A 69-year-old man was diagnosed as having severe myasthenia gravis (MG) in September 2004, and treated with prednisolone (5 mg/d) from October of that year. He underwent thymectomy in March 2005. Hyperglycemia was detected in May 2005, leading to the diagnosis of steroid-induced diabetes mellitus, and sulfonylurea (SU) therapy was commenced immediately. As his blood sugar could not be controlled, αGI was prescribed in March 2006, resulting in good glycemic control. He claimed to have experienced abdominal distension, increased flatus and constipation, and noticed small amounts of bright rectal bleeding as early as mid-October 2007, but did nothing about it. The amount of rectal bleeding increased in late November that year, and he was referred to our hospital for investigation and treatment.

Laboratory investigations revealed no abnormalities in white blood cell (WBC) count, hemoglobin (Hb), or C-reactive protein, and HbA1c was slightly elevated to 6.0%. Plain abdominal radiography revealed small linear radiolucent gas collections along the wall of the colon (Figure (Figure1).1). Unenhanced computed tomography (CT) of the abdomen showed intramural air in the sigmoid colon, and free gas in the peritoneal cavity around the sigmoid colon (Figure (Figure2).2). Colonoscopy revealed multiple smooth surfaced small hemispherical protrusions in the sigmoid colon, and endoscopic ultrasonography (EUS) demonstrated highly echogenic submucosal lesions with acoustic shadows (Figure (Figure3).3). The diagnosis of PCI was made on the basis of these findings.

Figure 1
Plain radiography of the abdomen on admission revealing small linear and round radiolucent clusters in the wall of the colon (black arrows).
Figure 2
Computed tomography (CT) scanning of the abdomen on admission revealing intramural gas in the sigmoid colon (white arrows).
Figure 3
Colonoscopy on admission showing multiple round and smooth-surfaced elevated lesions like submucosal tumors in the sigmoid colon (A) and endoscopic ultrasonography (EUS) revealing hyperechoic lesions and acoustic shadows in the submucosal layer (B).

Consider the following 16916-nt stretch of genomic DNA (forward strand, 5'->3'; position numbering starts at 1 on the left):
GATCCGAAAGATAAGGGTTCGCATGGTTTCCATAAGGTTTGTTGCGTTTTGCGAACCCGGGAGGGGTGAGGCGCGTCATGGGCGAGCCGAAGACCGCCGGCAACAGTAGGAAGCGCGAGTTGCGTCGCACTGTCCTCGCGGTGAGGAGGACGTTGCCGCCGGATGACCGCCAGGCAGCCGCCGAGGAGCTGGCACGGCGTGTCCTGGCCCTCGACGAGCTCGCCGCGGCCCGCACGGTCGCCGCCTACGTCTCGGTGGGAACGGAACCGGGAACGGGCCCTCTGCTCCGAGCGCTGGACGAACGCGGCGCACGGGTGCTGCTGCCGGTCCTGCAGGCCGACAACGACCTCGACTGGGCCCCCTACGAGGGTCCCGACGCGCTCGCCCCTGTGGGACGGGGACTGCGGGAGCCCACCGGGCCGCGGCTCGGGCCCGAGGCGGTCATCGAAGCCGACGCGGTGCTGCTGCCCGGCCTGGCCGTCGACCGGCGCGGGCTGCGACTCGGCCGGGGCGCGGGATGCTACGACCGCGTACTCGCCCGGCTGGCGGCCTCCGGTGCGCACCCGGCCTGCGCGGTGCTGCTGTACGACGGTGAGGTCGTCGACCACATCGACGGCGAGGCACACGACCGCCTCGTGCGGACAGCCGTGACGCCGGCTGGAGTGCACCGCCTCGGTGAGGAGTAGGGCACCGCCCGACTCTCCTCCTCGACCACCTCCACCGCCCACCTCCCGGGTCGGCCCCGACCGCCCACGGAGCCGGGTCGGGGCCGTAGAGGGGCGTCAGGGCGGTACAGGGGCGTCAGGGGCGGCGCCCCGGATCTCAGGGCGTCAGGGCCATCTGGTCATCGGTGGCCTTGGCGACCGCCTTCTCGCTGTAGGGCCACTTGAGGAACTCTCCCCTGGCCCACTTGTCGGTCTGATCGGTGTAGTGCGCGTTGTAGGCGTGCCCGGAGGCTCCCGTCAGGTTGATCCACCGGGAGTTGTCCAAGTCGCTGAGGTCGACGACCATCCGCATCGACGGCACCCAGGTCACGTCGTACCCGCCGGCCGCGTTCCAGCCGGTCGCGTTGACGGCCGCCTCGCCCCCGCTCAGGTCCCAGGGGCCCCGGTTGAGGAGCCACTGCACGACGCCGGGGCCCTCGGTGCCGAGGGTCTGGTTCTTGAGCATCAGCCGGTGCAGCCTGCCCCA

As voglibose was suspected to be the cause of this patient’s PCI, conservative treatment was administered, including ceasing the voglibose, along with fasting and fluid supplementation. The patient progressed well and plain abdominal radiography 2 wk later showed that the linear collections of gas along the wall of the colon were disappeared, and consequently the patient was discharged. Colonoscopy 3 mo later showed complete resorption of the pneumocystis throughout the sigmoid colon, leaving white scars. EUS confirmed disappearance of the submucosal acoustic shadows, indicating the resolution of PCI.

DISCUSSION

PCI, first reported by Du Vernoi[27] in 1730, is a rare condition in which multiple submucosal or subserosal pneumocystis develop in the submucosa or subserosa of the colon. It was previously thought to occur most frequently in the ileum, but with the recent increase in the number of barium enemas and colonoscopies performed, PCI now reportedly affects the colon more commonly.